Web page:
Video showing fetus of zebrafish winning Nikon Small World In Motion 2022

A stunning video of a developing zebrafish embryo has won the 12th annual Nikon Small World In Motion competition.

It was a time-lapse video of Dr. Eduardo Zatara Captured over an eight-hour period, lateral streak cells and melanocytes migrating through the fish’s body are shown.

Use fluorescence to compare different cell functions during this developmental period in the fetus.

The green lines are the progenitor cells of the sensory organs of vertebrates, while in the orange are the melanin-forming melanocytes that move under their skin.

Dr Zatara, from CONICET in Argentina said: This recording came out very clean and required almost no post-processing. It is an amazing display of the dynamics of neural crest cell migration.

The result was a video that was rich in biological information and visually stunning. It was by far my favorite microscopy video.

Stunning video of a developing zebrafish embryo won the 12th annual Nikon Small World In Motion competition

The green lines are the progenitor cells of the sensory organs of vertebrates, while in the orange are the melanin-forming melanocytes that move under their skin.

Dr Zatara, from CONICET in Argentina said:

The green lines are the progenitor cells of the sensory organs of vertebrates, while in the orange are the melanin-forming melanocytes that move under their skin. Dr. Zatara, from CONICET in Argentina said: ‘This recording came out very clean and required almost no post-treatment. It is an amazing display of the migration dynamics of neural crest cells’

He added, “While I maintain many lines of work ranging from genomics to community ecology, my main interest lies in the interaction between ecology, evolution and development.

I am particularly interested in how developmental abilities affect evolutionary pathways and environmental outcomes.

“While I love looking at all scales of life, I always focus on the organism to understand biological systems.”

Zebrafish are widely used in scientific research as a model vertebrate, as their tissues regenerate and help develop treatments to repair tissue damage in humans.

Scans of their brains have helped show how the brain processes and stores memories, increasing our understanding of PTSD.

“This year’s winning entry not only reflects fascinating research and trends in science, but also gives the audience a glimpse into a hidden world that can only be seen through a microscope,” said Eric Flem, Director of Communications and Customer Relationship Management at Nikon Instruments.

“As visualization technologies continue to advance, we are seeing more scientifically relevant events in higher quality and more visual detail.”

The second place went to another time-lapse video of some cultured monkey cells, which was taken by Dr. Christophe Lettier from Marseille, France.  Cells were labeled to visualize the plasma membrane in orange and DNA in blue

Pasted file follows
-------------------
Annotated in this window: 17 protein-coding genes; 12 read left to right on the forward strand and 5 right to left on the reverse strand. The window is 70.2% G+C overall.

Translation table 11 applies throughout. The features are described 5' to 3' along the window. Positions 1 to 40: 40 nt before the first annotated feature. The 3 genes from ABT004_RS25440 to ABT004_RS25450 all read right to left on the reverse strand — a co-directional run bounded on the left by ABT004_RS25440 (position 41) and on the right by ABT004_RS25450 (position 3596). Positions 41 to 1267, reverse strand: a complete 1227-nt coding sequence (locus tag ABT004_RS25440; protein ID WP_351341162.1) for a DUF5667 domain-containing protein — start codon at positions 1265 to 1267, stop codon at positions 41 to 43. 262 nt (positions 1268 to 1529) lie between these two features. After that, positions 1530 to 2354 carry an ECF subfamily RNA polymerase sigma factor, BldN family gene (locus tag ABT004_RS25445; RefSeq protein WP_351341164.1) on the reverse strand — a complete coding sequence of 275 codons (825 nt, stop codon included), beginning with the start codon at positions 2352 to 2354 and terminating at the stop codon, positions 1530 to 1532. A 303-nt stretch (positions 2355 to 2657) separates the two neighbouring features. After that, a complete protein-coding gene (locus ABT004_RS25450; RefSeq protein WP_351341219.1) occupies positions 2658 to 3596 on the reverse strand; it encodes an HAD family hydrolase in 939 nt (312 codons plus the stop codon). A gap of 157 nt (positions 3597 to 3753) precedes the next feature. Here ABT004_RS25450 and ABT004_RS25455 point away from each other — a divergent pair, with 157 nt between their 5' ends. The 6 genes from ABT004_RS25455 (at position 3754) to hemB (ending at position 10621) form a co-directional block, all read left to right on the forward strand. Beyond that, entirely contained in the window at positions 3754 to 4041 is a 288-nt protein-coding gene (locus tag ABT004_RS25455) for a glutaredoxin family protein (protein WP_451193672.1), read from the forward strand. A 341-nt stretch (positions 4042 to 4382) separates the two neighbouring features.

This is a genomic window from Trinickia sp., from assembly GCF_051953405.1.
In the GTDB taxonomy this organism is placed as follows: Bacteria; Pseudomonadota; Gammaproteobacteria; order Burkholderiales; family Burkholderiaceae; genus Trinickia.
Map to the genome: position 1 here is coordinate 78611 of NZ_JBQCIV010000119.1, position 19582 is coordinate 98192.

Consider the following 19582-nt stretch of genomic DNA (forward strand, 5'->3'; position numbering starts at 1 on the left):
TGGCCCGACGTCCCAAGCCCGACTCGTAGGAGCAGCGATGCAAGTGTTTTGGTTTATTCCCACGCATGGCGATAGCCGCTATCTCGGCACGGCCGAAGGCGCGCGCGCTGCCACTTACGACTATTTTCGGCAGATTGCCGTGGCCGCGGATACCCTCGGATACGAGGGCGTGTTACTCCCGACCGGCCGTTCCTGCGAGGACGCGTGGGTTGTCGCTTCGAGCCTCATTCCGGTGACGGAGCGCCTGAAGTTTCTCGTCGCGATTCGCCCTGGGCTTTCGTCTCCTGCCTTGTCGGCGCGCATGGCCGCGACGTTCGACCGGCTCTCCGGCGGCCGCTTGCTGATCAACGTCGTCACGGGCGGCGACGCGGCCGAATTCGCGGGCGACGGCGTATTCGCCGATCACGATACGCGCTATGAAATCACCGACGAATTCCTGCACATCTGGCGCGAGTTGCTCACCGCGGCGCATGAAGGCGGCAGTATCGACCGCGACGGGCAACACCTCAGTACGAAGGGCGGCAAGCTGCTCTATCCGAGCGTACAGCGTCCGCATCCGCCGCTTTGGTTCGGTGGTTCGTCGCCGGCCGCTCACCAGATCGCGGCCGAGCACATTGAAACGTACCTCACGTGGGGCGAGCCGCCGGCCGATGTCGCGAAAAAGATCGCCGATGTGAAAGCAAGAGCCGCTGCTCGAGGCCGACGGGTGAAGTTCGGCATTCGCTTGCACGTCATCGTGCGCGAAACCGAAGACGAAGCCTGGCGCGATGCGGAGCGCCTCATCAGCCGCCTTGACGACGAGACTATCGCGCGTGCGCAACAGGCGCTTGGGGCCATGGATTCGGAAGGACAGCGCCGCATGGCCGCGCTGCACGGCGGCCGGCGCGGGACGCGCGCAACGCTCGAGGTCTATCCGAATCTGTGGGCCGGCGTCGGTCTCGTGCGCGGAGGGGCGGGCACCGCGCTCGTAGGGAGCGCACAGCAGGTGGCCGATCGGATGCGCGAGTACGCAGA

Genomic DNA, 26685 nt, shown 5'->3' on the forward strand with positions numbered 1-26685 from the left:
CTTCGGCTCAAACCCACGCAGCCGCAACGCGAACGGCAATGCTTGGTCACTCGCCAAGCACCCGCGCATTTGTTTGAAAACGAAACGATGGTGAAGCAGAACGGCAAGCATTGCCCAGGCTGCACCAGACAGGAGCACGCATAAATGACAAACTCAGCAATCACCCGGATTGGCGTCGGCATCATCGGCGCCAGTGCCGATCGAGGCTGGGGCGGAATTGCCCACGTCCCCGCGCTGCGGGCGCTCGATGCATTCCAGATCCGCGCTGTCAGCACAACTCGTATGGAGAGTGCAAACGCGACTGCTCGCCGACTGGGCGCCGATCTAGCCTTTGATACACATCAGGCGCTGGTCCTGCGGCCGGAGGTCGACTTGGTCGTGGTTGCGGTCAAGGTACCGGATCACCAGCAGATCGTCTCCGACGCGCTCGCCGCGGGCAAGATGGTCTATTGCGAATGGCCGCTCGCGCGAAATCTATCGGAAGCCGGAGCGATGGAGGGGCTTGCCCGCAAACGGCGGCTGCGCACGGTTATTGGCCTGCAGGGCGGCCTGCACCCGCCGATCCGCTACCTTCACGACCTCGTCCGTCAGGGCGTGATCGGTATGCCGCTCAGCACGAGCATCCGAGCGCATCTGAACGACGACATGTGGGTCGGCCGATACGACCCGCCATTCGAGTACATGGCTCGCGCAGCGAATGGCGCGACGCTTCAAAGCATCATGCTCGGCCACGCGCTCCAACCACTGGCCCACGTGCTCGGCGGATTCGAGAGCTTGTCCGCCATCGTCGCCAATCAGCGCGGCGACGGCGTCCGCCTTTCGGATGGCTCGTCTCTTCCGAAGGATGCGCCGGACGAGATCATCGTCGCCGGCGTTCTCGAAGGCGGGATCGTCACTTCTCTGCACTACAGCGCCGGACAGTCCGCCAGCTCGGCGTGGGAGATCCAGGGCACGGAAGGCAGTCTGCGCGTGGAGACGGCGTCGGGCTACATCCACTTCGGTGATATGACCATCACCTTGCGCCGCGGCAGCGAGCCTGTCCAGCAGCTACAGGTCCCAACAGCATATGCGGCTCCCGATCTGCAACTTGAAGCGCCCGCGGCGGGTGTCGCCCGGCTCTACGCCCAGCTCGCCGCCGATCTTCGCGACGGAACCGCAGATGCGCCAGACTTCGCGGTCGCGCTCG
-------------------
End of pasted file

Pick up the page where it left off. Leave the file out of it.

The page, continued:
The second place went to another time-lapse video of some cultured monkey cells, which was taken by Dr. Christophe Lettier from Marseille, France. Cells were labeled to visualize the plasma membrane in orange and DNA in blue

The third place was awarded to Dr. Ahmed Karabulut from Kansas City, Missouri, USA for his exceptional video of anemone neurons and stinging cells.  Stinging cells are used by the animal to defend against predators and capture fish or crustaceans as prey, shown in green.  Neurons, shown in purple, extend throughout the anemone's body and allow them to detect chemical changes, capture prey, and move in response to a stimulus.

The third place was awarded to Dr. Ahmed Karabulut from Kansas City, Missouri, USA for his exceptional video of anemone neurons and stinging cells. Stinging cells are used by the animal to defend against predators and capture fish or crustaceans as prey, shown in green. Neurons, shown in purple, extend throughout the anemone’s body and allow them to detect chemical changes, capture prey, and move in response to a stimulus.

Nikon’s Little World in Motion Competition

The Nikon International Small World competition was launched in 1975 to celebrate photographers using the light microscope, also known as photojournalists.

In 2011, Nikon announced that it would begin accepting films taken through a microscope as a new category.

This category, called Small World in Motion, accepts any time-lapse video or digital photography captured through a microscope.

Photographers can use any type of light microscopy techniques, including phase contrast, polarized light, fluorescence, interference contrast, dark field, confocal, deconvolution, and mixed techniques, as well as record any subject.

The second place went to another time-lapse video of some cultured monkey cells, which was taken by Dr. Christophe Lettier from Marseille, France.